Two aspiring UX designers take on a ten-day redesign sprint.
This article is a retrospective piece for a project that was done as part of the User Experience Design Immersive Course in General Assembly (Singapore). Feel free to reach out to me at [email protected] if you’d like to chat more about this project. Thanks! 🙂
We had 10 days to:
- redesign the Information Architecture (IA) and key wireframes/pages of a university website to meet the needs of three user personas
- Create an interactive prototype to demonstrate the user journey of one of those personas
- Ensure that the redesigned website aligned with the school’s goals and brand guidelines
The school that my partner Lorraine and I were assigned was ISTD, which is one of the 4 schools within Singapore University of Technology and Design (SUTD).
ISTD provides multi-disciplinary education in fields such as Computer Science, Information Systems and Computer Engineering. It prides itself on its flexible and highly relevant curriculum, as well as its faculty members who are at the forefront of their fields.
Our Methodology & Tools
Here are the techniques and tools that we used in this project:
- Cognitive Walkthrough
- Heuristics Evaluation (with UX Check)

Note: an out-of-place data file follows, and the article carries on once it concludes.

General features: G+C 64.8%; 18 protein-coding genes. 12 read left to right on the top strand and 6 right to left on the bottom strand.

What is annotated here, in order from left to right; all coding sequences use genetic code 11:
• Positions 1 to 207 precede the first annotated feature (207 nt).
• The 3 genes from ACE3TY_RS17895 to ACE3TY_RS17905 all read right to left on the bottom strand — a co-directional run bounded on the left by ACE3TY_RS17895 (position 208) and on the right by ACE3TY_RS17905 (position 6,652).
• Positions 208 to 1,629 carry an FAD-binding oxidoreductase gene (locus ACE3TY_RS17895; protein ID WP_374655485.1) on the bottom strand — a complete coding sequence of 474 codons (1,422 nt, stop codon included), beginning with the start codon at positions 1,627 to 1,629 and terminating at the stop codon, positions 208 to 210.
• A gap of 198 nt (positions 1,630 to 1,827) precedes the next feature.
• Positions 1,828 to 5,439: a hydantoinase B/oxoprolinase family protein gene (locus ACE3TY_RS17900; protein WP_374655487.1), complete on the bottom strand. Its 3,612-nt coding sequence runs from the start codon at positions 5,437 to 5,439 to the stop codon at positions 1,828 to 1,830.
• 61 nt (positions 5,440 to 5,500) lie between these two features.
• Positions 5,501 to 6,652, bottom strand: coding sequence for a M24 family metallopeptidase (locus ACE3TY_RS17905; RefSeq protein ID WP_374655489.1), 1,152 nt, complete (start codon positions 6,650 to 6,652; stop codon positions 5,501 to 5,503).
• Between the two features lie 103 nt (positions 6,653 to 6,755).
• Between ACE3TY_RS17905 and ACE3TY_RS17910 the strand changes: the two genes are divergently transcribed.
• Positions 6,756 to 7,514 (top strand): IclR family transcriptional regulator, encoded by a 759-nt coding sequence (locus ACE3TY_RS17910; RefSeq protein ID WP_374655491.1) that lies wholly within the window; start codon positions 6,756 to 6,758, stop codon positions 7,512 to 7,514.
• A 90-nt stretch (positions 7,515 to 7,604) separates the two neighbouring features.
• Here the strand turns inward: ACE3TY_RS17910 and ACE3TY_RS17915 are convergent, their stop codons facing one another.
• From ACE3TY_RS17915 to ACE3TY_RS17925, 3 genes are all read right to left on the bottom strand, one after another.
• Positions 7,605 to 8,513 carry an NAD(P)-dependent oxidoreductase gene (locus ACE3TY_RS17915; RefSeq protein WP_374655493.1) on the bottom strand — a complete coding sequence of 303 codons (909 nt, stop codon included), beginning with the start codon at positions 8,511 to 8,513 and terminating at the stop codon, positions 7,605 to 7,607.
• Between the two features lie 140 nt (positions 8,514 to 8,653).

- Content Inventory/Audit (with Google Sheets)
- Card Sorting (with OptimalSort by Optimal Workshop)
- Tree Testing (with Treejack by Optimal Workshop)
- Wireframes + Interactive Prototyping (with Axure RP)
- Usability Testing
The Redesign Process
“The cognitive walkthrough is a usability evaluation method in which one or more evaluators work through a series of tasks and ask a set of questions from the perspective of the user.” (Source)
Starting with a cognitive walkthrough enabled us to identify our assumptions from the very beginning, which we could then test against multiple sources of user feedback later on in the research process.
We quickly identified the pain points in our user flows through the website, and soon realised a chilling truth:
Most university websites are pretty badly designed.
Needless to say, it was going to be a long journey ahead…
Moving forward, we deepened our analysis of the website by conducting a heuristics evaluation based on Jakob Nielsen’s Usability Heuristics.
The two most commonly violated heuristics in our website were:
- Help and Documentation — key pages that offered students useful assistance such as “Contact Us” and Why ISTD were only accessible from a drop-down menu and not included more directly in the main header, homepage and/or footer.
- Flexibility and Efficiency of Use — there was no tailored experience for prospective students (e.g. an eye-catching Apply Now button on the homepage) or current students (e.g. a way to access their student portal). Every visitor was forced to navigate through a website that felt generic and slow to move through.
Content Inventory / Audit
It was now time for one of the most tedious tasks of the entire redesign process — one that was notorious for being very time-consuming. Thankfully, ISTD is a microsite of a larger university website, which means we had less pages to capture than some of our classmates. However, it still took us a full day to complete the entire content inventory/audit.